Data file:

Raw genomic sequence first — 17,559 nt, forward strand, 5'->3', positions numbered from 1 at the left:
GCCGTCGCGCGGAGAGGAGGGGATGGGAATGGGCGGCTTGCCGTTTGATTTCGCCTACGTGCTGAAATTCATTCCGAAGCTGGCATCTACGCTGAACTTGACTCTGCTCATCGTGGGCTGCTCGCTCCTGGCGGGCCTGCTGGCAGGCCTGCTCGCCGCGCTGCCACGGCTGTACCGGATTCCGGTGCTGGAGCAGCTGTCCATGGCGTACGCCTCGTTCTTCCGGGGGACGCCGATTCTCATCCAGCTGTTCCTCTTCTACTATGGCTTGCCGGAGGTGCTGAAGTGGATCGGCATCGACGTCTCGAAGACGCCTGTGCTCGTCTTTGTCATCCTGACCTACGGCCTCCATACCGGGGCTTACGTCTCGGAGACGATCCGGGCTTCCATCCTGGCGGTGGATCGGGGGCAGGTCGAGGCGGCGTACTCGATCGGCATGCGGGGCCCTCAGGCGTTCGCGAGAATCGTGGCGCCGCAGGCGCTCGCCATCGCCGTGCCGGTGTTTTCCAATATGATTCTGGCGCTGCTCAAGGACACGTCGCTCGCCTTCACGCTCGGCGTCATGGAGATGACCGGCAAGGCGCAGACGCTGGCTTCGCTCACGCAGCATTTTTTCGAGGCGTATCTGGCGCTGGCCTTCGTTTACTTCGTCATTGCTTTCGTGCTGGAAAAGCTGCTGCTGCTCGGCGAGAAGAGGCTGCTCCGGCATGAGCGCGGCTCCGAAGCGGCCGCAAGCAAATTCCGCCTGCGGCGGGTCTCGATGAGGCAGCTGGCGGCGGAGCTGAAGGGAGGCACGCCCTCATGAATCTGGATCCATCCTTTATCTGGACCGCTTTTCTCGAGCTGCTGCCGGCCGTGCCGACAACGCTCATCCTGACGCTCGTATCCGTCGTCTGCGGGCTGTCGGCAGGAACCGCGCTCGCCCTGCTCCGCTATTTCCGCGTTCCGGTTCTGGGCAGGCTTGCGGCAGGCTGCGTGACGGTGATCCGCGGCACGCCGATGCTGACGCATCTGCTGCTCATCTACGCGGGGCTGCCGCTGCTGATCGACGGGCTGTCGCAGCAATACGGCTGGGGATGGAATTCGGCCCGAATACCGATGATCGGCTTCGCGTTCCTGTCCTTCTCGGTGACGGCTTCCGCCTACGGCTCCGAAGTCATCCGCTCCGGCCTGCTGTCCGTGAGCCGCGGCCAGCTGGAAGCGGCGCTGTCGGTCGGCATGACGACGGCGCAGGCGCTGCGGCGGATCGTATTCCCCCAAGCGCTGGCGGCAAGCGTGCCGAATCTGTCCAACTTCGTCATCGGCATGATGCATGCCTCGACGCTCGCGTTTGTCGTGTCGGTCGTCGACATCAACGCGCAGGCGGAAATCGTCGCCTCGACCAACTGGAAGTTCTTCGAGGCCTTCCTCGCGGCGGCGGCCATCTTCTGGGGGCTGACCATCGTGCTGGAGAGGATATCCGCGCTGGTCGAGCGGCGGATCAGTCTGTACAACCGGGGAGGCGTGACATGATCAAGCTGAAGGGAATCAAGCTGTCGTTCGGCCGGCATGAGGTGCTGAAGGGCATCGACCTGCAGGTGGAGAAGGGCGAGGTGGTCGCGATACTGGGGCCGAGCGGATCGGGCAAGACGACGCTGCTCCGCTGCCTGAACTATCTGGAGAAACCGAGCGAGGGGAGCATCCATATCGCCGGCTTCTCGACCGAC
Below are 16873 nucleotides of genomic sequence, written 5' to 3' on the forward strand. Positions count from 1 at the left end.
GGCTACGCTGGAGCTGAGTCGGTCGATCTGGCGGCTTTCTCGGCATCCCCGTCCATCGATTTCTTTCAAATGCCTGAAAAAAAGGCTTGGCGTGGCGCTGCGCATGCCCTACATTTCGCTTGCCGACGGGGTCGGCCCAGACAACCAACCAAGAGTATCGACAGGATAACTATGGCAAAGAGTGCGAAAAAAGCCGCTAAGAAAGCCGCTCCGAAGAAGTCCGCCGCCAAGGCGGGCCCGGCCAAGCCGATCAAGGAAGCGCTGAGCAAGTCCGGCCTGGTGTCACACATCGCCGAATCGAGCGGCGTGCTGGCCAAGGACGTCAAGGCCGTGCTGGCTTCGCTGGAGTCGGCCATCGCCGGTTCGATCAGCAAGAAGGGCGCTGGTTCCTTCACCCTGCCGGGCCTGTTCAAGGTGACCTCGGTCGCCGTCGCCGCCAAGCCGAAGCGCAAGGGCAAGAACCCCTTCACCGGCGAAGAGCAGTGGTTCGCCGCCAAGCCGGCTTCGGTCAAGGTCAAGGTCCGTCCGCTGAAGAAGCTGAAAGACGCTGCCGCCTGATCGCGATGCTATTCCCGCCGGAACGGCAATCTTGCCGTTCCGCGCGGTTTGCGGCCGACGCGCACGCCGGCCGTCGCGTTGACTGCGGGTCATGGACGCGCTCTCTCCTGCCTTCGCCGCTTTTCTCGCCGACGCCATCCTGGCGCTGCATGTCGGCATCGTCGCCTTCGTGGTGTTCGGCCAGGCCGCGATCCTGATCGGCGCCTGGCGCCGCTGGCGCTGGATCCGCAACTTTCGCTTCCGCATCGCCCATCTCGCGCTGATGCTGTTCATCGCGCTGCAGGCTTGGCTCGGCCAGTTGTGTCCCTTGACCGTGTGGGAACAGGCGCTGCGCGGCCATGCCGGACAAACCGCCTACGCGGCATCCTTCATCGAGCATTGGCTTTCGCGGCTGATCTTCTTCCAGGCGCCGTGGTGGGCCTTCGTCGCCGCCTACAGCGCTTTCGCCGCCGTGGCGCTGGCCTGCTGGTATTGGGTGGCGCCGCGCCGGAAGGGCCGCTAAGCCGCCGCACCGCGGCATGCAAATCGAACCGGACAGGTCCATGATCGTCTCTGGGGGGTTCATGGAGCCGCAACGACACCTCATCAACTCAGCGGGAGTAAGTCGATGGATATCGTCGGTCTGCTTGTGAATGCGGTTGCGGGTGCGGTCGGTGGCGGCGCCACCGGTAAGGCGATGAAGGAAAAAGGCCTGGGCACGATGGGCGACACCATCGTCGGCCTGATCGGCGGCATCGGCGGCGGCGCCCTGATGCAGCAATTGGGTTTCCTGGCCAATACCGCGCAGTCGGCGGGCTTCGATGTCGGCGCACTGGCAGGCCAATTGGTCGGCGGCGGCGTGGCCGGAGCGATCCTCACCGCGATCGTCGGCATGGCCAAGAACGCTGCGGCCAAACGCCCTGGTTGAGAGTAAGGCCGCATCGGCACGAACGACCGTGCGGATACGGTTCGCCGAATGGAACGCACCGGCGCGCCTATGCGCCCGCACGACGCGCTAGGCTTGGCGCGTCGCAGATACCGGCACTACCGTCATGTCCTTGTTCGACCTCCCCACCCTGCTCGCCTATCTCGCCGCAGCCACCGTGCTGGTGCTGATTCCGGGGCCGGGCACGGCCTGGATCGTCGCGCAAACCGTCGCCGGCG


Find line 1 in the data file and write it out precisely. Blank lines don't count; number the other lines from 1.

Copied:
Raw genomic sequence first — 17,559 nt, forward strand, 5'->3', positions numbered from 1 at the left: